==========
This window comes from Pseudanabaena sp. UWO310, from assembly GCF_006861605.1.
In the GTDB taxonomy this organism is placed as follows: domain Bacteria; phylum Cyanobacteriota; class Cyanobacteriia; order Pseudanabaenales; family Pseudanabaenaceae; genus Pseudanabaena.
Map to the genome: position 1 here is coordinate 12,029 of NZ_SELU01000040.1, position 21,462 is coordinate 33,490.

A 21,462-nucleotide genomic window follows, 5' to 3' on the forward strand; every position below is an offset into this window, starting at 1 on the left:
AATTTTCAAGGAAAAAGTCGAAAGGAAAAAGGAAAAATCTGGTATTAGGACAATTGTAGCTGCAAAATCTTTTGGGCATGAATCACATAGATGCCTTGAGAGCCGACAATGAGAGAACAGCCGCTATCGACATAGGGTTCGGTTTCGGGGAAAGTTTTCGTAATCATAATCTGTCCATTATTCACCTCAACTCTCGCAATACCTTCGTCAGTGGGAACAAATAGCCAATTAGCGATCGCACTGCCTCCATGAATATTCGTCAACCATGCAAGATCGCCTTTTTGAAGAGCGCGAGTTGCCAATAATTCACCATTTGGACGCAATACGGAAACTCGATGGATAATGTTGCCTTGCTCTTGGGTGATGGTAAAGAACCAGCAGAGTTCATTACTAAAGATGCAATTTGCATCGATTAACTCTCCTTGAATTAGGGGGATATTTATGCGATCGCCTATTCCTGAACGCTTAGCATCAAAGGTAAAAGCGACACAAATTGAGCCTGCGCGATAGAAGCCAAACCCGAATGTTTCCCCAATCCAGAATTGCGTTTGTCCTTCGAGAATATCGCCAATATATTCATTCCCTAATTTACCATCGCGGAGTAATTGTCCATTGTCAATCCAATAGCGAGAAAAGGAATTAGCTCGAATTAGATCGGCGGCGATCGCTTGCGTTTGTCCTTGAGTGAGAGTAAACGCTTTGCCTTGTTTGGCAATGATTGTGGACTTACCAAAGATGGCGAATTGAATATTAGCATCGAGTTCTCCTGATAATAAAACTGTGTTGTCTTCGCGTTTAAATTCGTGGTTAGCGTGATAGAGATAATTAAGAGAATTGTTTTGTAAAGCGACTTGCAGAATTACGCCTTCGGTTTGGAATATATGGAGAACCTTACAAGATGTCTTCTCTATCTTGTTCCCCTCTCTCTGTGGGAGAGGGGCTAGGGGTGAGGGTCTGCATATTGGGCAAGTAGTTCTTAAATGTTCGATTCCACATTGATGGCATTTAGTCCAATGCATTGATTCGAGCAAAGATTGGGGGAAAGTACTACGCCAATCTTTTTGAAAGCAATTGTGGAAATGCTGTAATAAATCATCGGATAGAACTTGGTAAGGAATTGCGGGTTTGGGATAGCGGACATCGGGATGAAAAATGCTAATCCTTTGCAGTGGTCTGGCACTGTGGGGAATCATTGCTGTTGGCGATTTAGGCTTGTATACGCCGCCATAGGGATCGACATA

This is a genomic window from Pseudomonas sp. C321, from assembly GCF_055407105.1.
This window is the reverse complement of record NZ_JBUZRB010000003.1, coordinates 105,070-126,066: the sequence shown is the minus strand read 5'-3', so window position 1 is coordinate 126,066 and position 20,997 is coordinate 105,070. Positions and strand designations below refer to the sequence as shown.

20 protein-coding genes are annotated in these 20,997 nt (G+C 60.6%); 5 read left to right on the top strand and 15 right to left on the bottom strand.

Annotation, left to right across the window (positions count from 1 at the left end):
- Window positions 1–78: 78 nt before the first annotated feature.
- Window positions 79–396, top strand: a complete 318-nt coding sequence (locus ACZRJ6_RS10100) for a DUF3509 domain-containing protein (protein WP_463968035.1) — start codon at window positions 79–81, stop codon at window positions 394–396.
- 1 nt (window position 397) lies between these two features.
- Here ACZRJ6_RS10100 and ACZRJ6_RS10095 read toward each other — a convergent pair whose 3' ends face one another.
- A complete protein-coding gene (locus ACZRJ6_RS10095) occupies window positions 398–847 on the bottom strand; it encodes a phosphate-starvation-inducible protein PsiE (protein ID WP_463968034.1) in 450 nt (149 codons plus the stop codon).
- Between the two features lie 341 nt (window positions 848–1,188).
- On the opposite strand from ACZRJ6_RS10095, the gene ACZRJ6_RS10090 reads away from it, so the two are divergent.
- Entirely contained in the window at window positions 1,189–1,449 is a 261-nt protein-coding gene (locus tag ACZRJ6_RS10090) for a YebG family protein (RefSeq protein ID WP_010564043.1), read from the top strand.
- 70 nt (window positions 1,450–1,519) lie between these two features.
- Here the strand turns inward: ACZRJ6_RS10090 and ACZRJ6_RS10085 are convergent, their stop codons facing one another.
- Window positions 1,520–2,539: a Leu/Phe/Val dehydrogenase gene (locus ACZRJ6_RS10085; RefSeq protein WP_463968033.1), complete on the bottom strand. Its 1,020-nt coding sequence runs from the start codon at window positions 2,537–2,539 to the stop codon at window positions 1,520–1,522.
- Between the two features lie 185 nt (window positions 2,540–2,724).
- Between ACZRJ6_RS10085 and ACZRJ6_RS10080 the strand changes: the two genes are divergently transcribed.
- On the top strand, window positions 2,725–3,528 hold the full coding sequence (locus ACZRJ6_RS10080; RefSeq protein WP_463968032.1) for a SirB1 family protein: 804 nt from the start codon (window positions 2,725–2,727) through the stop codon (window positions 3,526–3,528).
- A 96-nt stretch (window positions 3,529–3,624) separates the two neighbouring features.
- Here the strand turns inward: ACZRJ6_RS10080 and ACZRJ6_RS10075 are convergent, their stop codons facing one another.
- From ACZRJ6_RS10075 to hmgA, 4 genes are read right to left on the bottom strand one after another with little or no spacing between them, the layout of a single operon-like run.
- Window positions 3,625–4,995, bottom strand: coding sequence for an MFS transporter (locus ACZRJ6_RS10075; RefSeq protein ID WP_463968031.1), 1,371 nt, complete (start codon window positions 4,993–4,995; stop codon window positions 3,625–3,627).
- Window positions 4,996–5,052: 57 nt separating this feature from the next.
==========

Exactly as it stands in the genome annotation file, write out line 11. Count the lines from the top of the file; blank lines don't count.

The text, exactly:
- Window positions 79–396, top strand: a complete 318-nt coding sequence (locus ACZRJ6_RS10100) for a DUF3509 domain-containing protein (protein WP_463968035.1) — start codon at window positions 79–81, stop codon at window positions 394–396.